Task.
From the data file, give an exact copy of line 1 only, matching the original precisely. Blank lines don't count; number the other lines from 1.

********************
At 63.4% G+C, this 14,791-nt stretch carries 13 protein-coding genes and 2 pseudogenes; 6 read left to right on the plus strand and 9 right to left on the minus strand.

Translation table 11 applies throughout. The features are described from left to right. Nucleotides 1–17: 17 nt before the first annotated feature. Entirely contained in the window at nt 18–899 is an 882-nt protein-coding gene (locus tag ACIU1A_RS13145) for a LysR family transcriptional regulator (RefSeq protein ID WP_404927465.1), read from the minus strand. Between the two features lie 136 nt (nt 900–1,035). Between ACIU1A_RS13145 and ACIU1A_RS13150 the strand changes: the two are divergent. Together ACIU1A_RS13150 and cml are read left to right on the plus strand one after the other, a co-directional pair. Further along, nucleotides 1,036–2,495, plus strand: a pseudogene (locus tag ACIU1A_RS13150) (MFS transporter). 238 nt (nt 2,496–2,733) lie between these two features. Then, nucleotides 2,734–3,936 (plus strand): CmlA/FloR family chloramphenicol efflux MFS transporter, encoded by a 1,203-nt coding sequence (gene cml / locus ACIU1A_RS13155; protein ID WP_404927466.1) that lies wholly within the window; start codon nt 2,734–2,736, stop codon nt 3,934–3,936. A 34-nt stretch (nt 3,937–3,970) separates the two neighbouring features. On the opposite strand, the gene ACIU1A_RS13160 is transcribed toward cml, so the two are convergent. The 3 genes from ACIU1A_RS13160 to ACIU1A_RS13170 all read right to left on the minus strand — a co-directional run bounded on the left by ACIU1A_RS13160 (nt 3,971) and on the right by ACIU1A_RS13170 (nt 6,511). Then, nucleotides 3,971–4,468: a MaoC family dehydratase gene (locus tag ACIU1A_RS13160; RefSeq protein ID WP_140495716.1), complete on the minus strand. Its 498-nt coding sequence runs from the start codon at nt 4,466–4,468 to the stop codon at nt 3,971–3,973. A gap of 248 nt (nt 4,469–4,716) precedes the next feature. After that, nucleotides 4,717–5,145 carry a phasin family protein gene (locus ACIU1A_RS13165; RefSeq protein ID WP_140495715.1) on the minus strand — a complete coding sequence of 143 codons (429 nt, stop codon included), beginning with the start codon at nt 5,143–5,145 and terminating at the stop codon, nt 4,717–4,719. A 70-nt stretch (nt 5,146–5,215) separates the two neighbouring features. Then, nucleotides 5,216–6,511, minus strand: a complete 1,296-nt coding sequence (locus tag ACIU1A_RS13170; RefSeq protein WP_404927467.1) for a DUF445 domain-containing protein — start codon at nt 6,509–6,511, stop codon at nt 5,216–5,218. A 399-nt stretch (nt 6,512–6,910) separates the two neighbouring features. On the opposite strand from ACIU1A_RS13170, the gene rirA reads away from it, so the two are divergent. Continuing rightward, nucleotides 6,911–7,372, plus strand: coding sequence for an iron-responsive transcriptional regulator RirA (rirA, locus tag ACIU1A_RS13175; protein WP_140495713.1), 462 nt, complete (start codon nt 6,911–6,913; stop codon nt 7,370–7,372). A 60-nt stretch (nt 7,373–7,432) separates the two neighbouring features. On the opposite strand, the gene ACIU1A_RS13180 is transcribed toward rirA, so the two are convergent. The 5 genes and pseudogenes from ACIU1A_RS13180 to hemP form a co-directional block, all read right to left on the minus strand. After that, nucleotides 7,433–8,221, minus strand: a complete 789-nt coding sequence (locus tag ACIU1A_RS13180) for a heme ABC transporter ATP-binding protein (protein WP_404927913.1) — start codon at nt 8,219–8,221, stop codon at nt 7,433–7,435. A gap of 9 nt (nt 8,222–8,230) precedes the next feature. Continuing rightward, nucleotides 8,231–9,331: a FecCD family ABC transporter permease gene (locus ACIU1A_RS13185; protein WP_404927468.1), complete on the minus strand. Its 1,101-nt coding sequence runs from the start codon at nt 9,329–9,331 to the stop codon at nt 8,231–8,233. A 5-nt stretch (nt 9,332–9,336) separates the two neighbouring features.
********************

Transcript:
At 63.4% G+C, this 14,791-nt stretch carries 13 protein-coding genes and 2 pseudogenes; 6 read left to right on the plus strand and 9 right to left on the minus strand.